The Chicagoland mortgage refinancing market has enjoyed months of near-record low interest rates. The rates have stayed so low for so long that many borrowers assumed home mortgage interest rates will be low “forever.” And for good reason. At the first sign of rising interest rates – regardless of how slight the expected increase – the global money markets seemed to force them downward again. Even the rumblings of a Federal Reserve increase in fed funds rates did little to change the feelings of some borrowers who watched mortgage rates remain low throughout the peak home buying months.
The majority of borrowers refinanced in the past year or so while interest rates were low. Surprisingly, however, more than 10% of borrowers throughout the nation have yet to refinance. Of the ones who haven’t refinanced their mortgages, most have home loans with rates at 5% or higher. The average rate of those borrowers in the Chicagoland mortgage refinancing arena who have actually refinanced is roughly 3.5%.
For technicality’s sake, experts say almost 25% of borrowers have mortgages with rates higher than 5%, but many of those homeowners cannot refinance their loans. According to CoreLogic here are the reasons why they haven’t – or are unable to – refinance to save money. For one thing, roughly half of the existing mortgages with higher rates that haven’t been refinanced are delinquent or have experienced a delinquency during the loan period. Because of that, most lenders consider the risk of granting them a new mortgage – even at a lower interest rate – too high.
In addition, existing mortgages held as part of private-label securities portfolios are generally more difficult to refinance than government-backed loans. As a result of the changes made in the aftermath of the housing crash of nearly a decade ago, the U.S. government offered refinance programs designed to be more streamlined. Those programs included a large number of borrowers who were underwater at the time – borrowers who owed more on their homes than they were worth. Again, to be technical the resulting share of borrowers not taking advantage of the interest savings is roughly 13%. Why haven’t that 13% refinanced when they could have? Let’s take a quick look.
The reluctance of the rest of the 13% of borrowers that haven’t refinanced is likely due to the remaining balance on their higher-rate mortgages. A CoreLogic spokesperson speculated that “small balances may not be worth refinancing… the savings would be too low.” And the speculation is probably spot on. Consider this: CoreLogic found that borrowers eligible to refinance with old rates above 7% have an average remaining mortgage balance of only $53,000. Borrowers with rates between 5%-7% had roughly $100,000 remaining on their principal balance. With the closing costs involved in a refinance – even with an existing lender – the question those borrowers need to ask themselves is, “Would refinancing a relatively low balance save me any money?” Closing costs for a refinance can often run 2%-3% of the loan amount, depending on whether points are involved. Let’s take a look and see if the savings are worth the effort.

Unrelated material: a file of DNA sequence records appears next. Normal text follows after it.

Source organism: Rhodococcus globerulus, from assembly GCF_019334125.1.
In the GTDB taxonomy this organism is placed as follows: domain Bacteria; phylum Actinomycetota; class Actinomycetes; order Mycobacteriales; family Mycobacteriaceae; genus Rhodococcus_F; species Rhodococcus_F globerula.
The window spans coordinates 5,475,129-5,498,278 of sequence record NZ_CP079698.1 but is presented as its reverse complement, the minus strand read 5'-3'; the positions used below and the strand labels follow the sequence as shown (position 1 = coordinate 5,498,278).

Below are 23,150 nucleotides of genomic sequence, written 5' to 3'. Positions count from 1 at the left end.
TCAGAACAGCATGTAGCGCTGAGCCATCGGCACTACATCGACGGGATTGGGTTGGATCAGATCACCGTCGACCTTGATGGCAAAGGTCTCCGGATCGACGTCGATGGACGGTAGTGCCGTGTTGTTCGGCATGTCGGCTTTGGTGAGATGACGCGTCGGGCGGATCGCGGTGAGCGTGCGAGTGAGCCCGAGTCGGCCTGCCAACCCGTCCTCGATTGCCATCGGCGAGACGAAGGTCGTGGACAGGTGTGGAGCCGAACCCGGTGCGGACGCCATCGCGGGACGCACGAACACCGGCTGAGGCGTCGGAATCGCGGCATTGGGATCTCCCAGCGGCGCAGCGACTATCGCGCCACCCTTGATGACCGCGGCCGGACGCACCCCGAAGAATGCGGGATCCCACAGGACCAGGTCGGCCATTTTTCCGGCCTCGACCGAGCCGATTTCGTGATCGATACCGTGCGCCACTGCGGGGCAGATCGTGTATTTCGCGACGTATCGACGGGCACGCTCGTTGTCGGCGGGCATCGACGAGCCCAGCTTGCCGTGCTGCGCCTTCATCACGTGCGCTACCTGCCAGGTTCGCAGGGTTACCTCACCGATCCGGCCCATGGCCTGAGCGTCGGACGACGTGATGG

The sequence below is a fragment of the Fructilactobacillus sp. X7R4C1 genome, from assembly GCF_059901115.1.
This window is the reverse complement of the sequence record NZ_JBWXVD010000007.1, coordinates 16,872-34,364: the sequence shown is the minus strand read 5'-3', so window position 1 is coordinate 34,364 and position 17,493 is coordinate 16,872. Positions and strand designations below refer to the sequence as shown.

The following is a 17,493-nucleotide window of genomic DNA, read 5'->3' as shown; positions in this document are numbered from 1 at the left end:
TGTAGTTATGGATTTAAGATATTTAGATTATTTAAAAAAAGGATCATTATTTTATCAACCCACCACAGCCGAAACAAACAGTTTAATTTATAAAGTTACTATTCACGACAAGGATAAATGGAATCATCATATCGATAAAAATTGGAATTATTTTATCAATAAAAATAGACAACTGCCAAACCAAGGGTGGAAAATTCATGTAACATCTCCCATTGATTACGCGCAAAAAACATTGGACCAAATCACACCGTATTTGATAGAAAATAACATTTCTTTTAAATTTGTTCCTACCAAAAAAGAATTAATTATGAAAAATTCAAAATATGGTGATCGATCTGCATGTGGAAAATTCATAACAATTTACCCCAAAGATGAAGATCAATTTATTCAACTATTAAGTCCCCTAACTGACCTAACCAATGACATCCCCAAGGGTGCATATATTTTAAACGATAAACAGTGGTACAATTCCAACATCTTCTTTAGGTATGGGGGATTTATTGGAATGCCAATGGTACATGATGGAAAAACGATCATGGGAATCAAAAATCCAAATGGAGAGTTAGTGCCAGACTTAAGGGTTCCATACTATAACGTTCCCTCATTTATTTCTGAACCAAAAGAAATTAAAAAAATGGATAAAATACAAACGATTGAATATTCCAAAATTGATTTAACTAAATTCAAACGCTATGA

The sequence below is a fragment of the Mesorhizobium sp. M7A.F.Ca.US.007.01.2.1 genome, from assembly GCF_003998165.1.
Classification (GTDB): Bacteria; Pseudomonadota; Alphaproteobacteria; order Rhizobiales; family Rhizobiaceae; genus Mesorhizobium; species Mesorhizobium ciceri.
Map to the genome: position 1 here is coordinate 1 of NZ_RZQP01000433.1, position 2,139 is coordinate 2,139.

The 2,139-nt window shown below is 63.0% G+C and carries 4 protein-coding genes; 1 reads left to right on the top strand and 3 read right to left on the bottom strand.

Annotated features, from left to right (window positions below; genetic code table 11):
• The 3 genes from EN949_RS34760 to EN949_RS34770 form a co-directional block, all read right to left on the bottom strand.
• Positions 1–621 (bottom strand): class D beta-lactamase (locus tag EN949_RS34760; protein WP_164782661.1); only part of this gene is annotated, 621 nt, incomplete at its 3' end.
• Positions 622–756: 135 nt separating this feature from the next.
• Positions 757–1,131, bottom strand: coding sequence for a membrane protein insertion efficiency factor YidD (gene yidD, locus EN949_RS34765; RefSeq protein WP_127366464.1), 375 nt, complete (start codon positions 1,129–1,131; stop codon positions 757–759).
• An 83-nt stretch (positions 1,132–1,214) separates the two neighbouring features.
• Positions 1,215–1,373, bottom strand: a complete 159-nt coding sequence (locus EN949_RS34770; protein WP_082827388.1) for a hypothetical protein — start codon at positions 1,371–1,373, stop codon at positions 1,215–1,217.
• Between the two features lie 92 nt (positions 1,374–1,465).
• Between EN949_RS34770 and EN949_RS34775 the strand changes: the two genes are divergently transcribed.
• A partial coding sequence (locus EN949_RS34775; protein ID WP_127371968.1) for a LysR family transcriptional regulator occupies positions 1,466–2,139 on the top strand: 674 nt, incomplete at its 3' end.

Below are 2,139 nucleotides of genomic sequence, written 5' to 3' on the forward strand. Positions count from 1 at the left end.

The quick answer is, it depends on the original mortgage amount. For example, a borrower with an original loan balance of $400,000 can reduce his monthly mortgage payment substantially since the original payment was much higher. If that borrower is refinancing a $100,000 remaining balance, the closing costs are going to be comparatively lower. Conversely, a borrower with an original loan amount of $150,000 who currently owes $75,000 won't enjoy a significant savings on the remaining amount of interest – especially after factoring in the closing costs. In addition, many borrowers simply don't like the idea of extending the term of their loan. A borrower who’s 12 years into an original 15-year mortgage may just want to pay it off as planned instead of recasting the loan term to another 15-year term by refinancing.
As usual, each case is different, so it’s a good idea to talk to a Chicagoland mortgage refinancing professional. Here’s why: